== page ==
Tried moving from Cali to TN my home town but small towns and relatives in them are NOT understanding. I want to go back to Cali. Be closer to my son. Get insurance so I can get treatment and be able to work. I was part of the working disabled and lost my benefits. Waiting a year to Maybe get my SS disability back. THEN I want to work and not depend on it. I have fibromyalgia, panic attacks, depression and and a lower back injury. All can be eased with treatment. Since not having ins. I have gone down hill. I was a health nut, a CA Real Estate Agent and a Wt Loss Counselor while on disability. Well the RE was not doing well so I went for a job in Counseling. I loved it. The company closed all of its centers Nationwide. I looked for a long time. Decided to move to TN to live cheaper.Then my disability cks stopped. (note. there is a period of working allowed during disability time to help possibly getting back to work without ANY disability, I was almost there when I lost it.)
    I had one family member I stayed with a bit but she had nervous issues with having anyone around so it is better for me to not be there. She is 73 and I do not want her to not feel her best.
    I am shocked, devastated. In my hometown, where my last name is prominent, and I am homeless.
    For the first time in my life I have hit a brick wall. No plan B.
    Fibromyalgia in a current flare.
    I pushed a local clinic for a referral to pain management. I won’t take pain meds. Don’t like the side affects. Finally got an appt with a Brain and Spinal Doc. I did not have the 200.00 for the initial consultation so I had to cancel. I am sure the epidural and physical therapy would really be costly .That will probably hurt my disability case as they need to see that I am seeing docs in order to reconsider me.
    Sorry to ramble. I just wanted to thank you. You represented well. We are not bums, druggies, alcoholic, or lazy.
    I have no blame for my situation. It is what it is. I am not angry.
    I will admit, with chest pains coming often and never in the past, I do fear not seeing my son again at times.
    I want to live, be happy and have a home my son can come to for any reason.
    I too will help others, Bri.
    Thanks

  8. martha says:

    How awesome for you!

  9. protectkidz says:

    just read the article about you on CNN.com.

    YOU are an amazing girl!

    Keep up the good work.

  10. thecooley says:

    Hi Bri! Just read your story on CNN. You are brave, awesome, and your positive outlook on life will take you far.

    I thought it was cool that you have a dog named Fezzik. So do I! Only my dog is a 12 pound bichon/poodle mix. He’s a tiny dog with a huge personality. :)

    Stay safe and positive, and good luck with your upcoming travels.

  11. Bill Donaghy says:

    Thanks for being a voice for the broken and disadvantaged! Sometimes things just bottom out, and you had the grace to look it square in the eye. Now, countless “eyes” are reading about the fragility so many experience because of your story!

    PS – I love the dog, but “Inigo” is a killer name too ;)

    BD

  12. wendy says:

    another friendly hug to you… I had a one night stay in a walmart lot, some 10 yrs ago (and was 50ish at the time). It is an eye opener for sure. I don’t need to explain to YOU that the stereotype is enough to kill, and screaming…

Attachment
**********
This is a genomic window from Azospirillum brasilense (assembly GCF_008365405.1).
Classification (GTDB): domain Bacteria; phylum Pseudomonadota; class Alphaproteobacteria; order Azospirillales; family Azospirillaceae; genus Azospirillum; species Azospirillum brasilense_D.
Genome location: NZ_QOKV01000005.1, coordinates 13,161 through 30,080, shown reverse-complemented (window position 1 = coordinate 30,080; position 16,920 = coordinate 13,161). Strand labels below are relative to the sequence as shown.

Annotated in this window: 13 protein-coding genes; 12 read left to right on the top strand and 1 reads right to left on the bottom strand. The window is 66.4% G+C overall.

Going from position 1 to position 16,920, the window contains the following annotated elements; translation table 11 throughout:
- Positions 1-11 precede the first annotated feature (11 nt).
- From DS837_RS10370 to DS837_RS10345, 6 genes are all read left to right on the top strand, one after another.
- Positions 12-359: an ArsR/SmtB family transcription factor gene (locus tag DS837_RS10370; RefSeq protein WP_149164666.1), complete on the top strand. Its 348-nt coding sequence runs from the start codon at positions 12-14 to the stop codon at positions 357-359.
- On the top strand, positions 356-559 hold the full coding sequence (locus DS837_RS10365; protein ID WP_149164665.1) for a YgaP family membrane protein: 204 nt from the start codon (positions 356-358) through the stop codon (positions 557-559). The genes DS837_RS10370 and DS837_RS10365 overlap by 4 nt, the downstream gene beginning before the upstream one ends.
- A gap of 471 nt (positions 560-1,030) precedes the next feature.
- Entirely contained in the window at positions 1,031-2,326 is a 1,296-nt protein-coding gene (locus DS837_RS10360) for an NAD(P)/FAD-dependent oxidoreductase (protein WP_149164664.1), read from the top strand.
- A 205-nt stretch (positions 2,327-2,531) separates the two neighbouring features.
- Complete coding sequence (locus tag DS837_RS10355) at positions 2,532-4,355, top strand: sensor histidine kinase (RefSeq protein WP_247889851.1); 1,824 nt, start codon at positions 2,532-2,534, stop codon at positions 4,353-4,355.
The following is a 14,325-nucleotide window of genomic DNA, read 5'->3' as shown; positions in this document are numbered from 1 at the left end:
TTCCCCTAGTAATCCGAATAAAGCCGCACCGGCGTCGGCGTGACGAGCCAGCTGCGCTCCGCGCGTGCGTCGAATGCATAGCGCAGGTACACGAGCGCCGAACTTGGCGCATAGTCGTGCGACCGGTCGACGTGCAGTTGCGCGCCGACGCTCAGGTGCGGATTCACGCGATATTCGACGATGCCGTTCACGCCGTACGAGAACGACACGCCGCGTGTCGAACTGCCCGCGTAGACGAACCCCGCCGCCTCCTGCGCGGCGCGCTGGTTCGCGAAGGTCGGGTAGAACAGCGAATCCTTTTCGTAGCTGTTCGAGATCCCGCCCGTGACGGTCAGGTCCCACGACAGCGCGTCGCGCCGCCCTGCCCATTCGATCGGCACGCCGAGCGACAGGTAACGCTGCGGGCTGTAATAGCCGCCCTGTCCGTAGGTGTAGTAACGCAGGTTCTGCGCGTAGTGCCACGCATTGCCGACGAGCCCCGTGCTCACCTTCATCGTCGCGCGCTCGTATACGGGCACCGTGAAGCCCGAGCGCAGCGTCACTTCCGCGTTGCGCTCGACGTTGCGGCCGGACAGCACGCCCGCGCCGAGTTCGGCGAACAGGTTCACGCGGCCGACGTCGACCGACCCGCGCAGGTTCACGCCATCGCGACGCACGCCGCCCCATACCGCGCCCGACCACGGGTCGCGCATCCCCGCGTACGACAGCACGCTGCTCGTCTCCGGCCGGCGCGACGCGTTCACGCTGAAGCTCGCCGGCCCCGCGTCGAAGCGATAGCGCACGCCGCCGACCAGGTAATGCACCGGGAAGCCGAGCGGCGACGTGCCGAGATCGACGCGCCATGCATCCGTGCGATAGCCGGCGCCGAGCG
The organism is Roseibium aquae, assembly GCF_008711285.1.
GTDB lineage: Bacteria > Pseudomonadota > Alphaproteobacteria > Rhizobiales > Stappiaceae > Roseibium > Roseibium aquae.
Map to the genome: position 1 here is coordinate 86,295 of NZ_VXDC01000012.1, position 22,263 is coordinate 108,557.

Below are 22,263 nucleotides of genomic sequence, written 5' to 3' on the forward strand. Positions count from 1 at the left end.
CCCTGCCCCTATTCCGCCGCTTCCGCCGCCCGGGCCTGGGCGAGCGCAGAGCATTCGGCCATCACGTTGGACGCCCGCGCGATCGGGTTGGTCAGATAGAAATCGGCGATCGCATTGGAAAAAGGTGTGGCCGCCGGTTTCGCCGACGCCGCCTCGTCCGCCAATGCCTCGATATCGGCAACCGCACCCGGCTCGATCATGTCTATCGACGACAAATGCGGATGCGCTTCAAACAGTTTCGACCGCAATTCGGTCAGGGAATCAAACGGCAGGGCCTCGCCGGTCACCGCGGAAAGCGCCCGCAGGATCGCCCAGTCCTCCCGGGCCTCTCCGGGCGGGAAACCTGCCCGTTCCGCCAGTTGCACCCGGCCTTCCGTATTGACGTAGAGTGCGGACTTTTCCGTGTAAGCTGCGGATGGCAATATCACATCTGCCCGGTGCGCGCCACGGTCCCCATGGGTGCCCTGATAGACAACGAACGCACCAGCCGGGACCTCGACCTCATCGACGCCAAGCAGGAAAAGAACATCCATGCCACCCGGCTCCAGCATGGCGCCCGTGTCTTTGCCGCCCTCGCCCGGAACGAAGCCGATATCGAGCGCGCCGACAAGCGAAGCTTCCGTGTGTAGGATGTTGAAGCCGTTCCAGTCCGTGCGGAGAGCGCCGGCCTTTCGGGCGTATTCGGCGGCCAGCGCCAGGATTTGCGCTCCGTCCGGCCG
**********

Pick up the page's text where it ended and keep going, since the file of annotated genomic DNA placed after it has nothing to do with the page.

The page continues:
WAIT A MINUTE… NO, I AM NOT A USELESS BUM
    10 YRS down the line, I am remarried, and my youngest dau. just had her 1st baby earlier this week. She, hubby and baby had no where else to be either, except moving back here with us. 5 humans and 3 cats in a 2 bdrm apt… and we are blessed to have that.
    If the ONLY ANSWER turns out to be that sense of spirit that you show.. then you surely have that. You were put where you are, for a reason/ purpose.
    Mouse and all.

  13. The Lovely Duckling says:

    I just heard your story and found this blog today. You are what’s on my mind on facebook today, so that others will think about you and your cause. Thank you so much for being extraordinarily human and sharing your story.

    A little gift of words…

    “The poorest human being has something to give that the richest could not buy.”
    –George M. Adams

  14. Hi Brianna,

    I read the CNN report how blogging began a turnaround for you. I am grateful for your candidness about your [and your new found mate's] recent unemployment and housing difficulty.

    I’m a mother of a 29 year old daughter that is homeless [by choice, she said.] Her current domicile is the doorway of the Alameda County Administration Building in Oakland; before that she was sleeping in a drug-infested park [did I mention she is also an addict and sex worker]; and before that her home was underneath the freeway overpass.

    I’m curious. As a mom profoundly struggling to understand my daughter’s circumstance, is there a new definition of homelessness memo that I didn’t get? The CNN report indicates that you live in a trailer, not on the streets.

    Is the new definition of homelessness not living in one’s original residence or preferred habitat versus the streets? So living in a trailer – when a person would much rather live in an apartment or a condo or a single-family home – is considered being homeless?

    Reading the CNN report, I thought there must be something I don’t understand because unquestionably I [and likely thousands other mothers and fathers] would suffer far less concern and anguish for my daughter’s safety and wellbeing if she at least lived in a trailer.